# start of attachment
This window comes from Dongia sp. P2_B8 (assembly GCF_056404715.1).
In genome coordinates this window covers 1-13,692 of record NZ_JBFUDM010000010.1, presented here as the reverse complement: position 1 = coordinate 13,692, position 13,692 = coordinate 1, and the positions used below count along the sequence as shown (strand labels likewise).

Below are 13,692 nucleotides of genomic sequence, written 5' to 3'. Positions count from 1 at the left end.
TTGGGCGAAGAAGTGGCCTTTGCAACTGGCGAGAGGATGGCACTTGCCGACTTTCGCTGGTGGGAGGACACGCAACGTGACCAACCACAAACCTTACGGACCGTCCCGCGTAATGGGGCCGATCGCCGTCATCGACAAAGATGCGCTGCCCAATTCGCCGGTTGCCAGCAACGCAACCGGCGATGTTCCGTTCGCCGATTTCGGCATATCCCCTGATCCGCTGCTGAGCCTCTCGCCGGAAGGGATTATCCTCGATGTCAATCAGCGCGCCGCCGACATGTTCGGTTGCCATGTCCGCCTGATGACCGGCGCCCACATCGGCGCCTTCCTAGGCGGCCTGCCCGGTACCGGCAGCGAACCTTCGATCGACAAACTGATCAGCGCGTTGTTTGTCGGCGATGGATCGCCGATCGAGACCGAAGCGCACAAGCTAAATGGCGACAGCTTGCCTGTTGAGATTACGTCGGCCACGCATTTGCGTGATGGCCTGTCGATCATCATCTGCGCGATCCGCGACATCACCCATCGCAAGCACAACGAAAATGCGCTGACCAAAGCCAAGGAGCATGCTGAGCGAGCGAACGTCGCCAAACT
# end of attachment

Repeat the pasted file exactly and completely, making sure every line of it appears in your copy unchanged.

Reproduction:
This window comes from Dongia sp. P2_B8 (assembly GCF_056404715.1).
In genome coordinates this window covers 1-13,692 of record NZ_JBFUDM010000010.1, presented here as the reverse complement: position 1 = coordinate 13,692, position 13,692 = coordinate 1, and the positions used below count along the sequence as shown (strand labels likewise).

Below are 13,692 nucleotides of genomic sequence, written 5' to 3'. Positions count from 1 at the left end.
TTGGGCGAAGAAGTGGCCTTTGCAACTGGCGAGAGGATGGCACTTGCCGACTTTCGCTGGTGGGAGGACACGCAACGTGACCAACCACAAACCTTACGGACCGTCCCGCGTAATGGGGCCGATCGCCGTCATCGACAAAGATGCGCTGCCCAATTCGCCGGTTGCCAGCAACGCAACCGGCGATGTTCCGTTCGCCGATTTCGGCATATCCCCTGATCCGCTGCTGAGCCTCTCGCCGGAAGGGATTATCCTCGATGTCAATCAGCGCGCCGCCGACATGTTCGGTTGCCATGTCCGCCTGATGACCGGCGCCCACATCGGCGCCTTCCTAGGCGGCCTGCCCGGTACCGGCAGCGAACCTTCGATCGACAAACTGATCAGCGCGTTGTTTGTCGGCGATGGATCGCCGATCGAGACCGAAGCGCACAAGCTAAATGGCGACAGCTTGCCTGTTGAGATTACGTCGGCCACGCATTTGCGTGATGGCCTGTCGATCATCATCTGCGCGATCCGCGACATCACCCATCGCAAGCACAACGAAAATGCGCTGACCAAAGCCAAGGAGCATGCTGAGCGAGCGAACGTCGCCAAACT